Instrument Mechanic

Did you know?*

* Information retrieved from the U.S. Bureau of Labor Statistics.

What Does an Instrument Mechanic Do?

Instrument Mechanics are highly skilled individuals who safely install, calibrate, test, adjust, troubleshoot and repair electronic equipment, such as industrial controls, transmitters and antennas.

While some of the controls and systems may be similar, Instrument Mechanics must understand their unique properties, and must constantly learn new systems.


Before they perform a task, Instrument Mechanics must carefully plan and prepare for the work. They review electronic or written blueprints or specifications for a job; determine which tools and material are needed; and then plan the sequence of work.

Their work typically falls into one or more of the following categories:

After the work is completed, Instrument Mechanics use both simple and highly sophisticated tools to check the accuracy of their work against blueprints.

Because technology is changing rapidly, Instrument Mechanics must continuously learn a wide range of machines.

What Are the Working Conditions?

Today, most modern industrial facilities are relatively clean, well lit, and ventilated. Instrument Mechanics are typically not limited to a specific work area; rather, they are highly mobile and active throughout the facility, going wherever their skills are needed. However, they must be able to stand for long periods of time and work in cramped or uncomfortable positions and on ladders and lifts. They often work with their hands above their heads, in confined spaces and in a variety of conditions and temperatures, both hot and cold.

Working around machines and equipment and with high voltage presents certain dangers. Instrument Mechanics must vigilantly follow safety precautions, and wear personal protective equipment to avoid common hazards.

Instrument Mechanics typically work a 40-hour week, and overtime is common.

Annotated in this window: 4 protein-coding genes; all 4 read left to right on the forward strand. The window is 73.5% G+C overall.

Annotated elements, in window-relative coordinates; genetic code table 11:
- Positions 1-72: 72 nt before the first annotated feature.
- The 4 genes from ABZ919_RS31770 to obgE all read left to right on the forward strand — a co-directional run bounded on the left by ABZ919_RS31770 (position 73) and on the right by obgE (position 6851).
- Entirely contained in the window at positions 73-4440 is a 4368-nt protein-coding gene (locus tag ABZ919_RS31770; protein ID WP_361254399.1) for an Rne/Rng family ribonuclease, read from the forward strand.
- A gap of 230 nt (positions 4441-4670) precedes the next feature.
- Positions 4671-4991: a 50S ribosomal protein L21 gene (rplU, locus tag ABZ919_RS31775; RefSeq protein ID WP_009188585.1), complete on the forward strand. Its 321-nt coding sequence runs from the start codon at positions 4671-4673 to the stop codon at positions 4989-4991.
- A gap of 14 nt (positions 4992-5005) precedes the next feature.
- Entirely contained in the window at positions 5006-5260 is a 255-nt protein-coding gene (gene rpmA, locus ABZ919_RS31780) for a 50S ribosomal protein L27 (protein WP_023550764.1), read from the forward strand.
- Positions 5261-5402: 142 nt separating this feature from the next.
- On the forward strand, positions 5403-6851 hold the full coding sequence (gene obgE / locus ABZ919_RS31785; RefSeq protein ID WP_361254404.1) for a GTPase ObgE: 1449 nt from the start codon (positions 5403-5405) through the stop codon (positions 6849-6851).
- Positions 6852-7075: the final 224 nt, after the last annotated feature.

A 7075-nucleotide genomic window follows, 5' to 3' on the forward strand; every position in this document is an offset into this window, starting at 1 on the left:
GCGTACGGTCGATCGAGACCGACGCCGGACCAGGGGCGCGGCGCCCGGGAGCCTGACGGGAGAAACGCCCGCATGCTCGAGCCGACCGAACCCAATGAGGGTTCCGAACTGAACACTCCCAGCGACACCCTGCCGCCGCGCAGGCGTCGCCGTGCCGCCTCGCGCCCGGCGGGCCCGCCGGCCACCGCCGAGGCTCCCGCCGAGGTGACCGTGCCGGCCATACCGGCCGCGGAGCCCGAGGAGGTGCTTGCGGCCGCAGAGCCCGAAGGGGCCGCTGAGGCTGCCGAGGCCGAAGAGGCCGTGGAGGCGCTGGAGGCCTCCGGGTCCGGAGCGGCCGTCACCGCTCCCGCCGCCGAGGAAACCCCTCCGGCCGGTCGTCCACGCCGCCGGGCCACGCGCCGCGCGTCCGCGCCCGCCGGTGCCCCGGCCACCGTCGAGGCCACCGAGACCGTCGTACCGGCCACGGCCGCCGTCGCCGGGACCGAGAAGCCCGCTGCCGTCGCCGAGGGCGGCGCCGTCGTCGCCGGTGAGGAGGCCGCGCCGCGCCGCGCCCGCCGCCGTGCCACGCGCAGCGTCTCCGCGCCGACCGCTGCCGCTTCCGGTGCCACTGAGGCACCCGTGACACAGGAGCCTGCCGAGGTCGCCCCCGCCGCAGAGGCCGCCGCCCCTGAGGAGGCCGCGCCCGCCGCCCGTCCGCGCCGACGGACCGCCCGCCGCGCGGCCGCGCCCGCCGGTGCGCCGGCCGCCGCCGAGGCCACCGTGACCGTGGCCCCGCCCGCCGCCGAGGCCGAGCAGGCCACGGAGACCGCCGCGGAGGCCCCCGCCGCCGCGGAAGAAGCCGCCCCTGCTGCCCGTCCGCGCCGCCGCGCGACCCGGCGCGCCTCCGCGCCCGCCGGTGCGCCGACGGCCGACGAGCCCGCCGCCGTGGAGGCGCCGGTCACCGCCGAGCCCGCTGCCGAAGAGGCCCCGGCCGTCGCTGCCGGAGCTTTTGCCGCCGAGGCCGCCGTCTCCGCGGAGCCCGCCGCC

Knowledge & Training

Persons interested in becoming Instrument Mechanics should be mechanically inclined, have good problem-solving abilities, be able to work independently, and be able to do highly accurate work that requires concentration and physical effort.

Instrument Mechanics train in apprenticeship programs, informally on the job, and in technical colleges. Regardless of the training setting, Instrument Mechanics must possess or gain the following knowledge:

High school or vocational school courses in algebra and geomtery, blueprint reading, and electronics are highly recommended.

Apprenticeship programs consist of on-the-job learning and related classroom instruction lasting up to 4 years. During on-the-job learning, apprentices work almost full time, and are supervised by an experienced Instrument Mechanic. Classroom instruction includes electronics, process measurements, controllers, safety, blueprint reading, and more. Apprenticeship classes are often taught in cooperation with local community or vocational colleges.

A growing number of Instrument Mechanics learn the trade through 2-year associate degree programs at community or technical colleges. Graduates of these programs still need significant on-the-job experience before they are fully qualified.

What Does the Apprenticeship Program Require?

What are the Application Requirements?

What Skills Should I Possess?

Additional Resources

The United States Bureau of Labor Statistics maintains information on all occupations. For more information on the Instrument Mechanic trade in the United States, visit:

Sources: Bureau of Apprenticeship Standards Position Descriptions,
Apprenticeship in Wisconsin Handbook

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